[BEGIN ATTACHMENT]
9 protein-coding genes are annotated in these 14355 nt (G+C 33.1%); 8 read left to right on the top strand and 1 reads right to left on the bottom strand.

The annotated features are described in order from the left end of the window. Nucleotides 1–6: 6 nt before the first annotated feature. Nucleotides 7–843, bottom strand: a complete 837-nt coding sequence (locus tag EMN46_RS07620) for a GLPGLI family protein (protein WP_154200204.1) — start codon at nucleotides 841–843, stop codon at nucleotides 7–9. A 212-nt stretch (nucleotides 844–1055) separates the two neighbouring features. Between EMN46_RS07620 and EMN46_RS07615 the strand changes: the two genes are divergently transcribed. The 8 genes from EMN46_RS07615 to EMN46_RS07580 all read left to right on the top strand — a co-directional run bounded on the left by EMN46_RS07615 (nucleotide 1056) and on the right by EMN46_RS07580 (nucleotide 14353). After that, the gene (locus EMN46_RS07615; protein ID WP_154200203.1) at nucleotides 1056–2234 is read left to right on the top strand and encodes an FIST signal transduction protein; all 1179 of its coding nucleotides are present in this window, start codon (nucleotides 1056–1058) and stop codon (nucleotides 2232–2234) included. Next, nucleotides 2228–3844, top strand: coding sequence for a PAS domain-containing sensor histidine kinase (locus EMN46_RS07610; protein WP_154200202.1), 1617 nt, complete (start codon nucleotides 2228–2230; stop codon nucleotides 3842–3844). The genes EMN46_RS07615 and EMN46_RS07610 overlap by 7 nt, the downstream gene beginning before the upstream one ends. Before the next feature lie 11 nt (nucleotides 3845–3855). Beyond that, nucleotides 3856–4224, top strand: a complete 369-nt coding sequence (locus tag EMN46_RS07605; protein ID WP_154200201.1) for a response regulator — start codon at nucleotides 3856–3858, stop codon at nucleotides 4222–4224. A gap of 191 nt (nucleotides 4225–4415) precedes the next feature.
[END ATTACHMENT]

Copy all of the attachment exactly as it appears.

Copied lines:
9 protein-coding genes are annotated in these 14355 nt (G+C 33.1%); 8 read left to right on the top strand and 1 reads right to left on the bottom strand.

The annotated features are described in order from the left end of the window. Nucleotides 1–6: 6 nt before the first annotated feature. Nucleotides 7–843, bottom strand: a complete 837-nt coding sequence (locus tag EMN46_RS07620) for a GLPGLI family protein (protein WP_154200204.1) — start codon at nucleotides 841–843, stop codon at nucleotides 7–9. A 212-nt stretch (nucleotides 844–1055) separates the two neighbouring features. Between EMN46_RS07620 and EMN46_RS07615 the strand changes: the two genes are divergently transcribed. The 8 genes from EMN46_RS07615 to EMN46_RS07580 all read left to right on the top strand — a co-directional run bounded on the left by EMN46_RS07615 (nucleotide 1056) and on the right by EMN46_RS07580 (nucleotide 14353). After that, the gene (locus EMN46_RS07615; protein ID WP_154200203.1) at nucleotides 1056–2234 is read left to right on the top strand and encodes an FIST signal transduction protein; all 1179 of its coding nucleotides are present in this window, start codon (nucleotides 1056–1058) and stop codon (nucleotides 2232–2234) included. Next, nucleotides 2228–3844, top strand: coding sequence for a PAS domain-containing sensor histidine kinase (locus EMN46_RS07610; protein WP_154200202.1), 1617 nt, complete (start codon nucleotides 2228–2230; stop codon nucleotides 3842–3844). The genes EMN46_RS07615 and EMN46_RS07610 overlap by 7 nt, the downstream gene beginning before the upstream one ends. Before the next feature lie 11 nt (nucleotides 3845–3855). Beyond that, nucleotides 3856–4224, top strand: a complete 369-nt coding sequence (locus tag EMN46_RS07605; protein ID WP_154200201.1) for a response regulator — start codon at nucleotides 3856–3858, stop codon at nucleotides 4222–4224. A gap of 191 nt (nucleotides 4225–4415) precedes the next feature.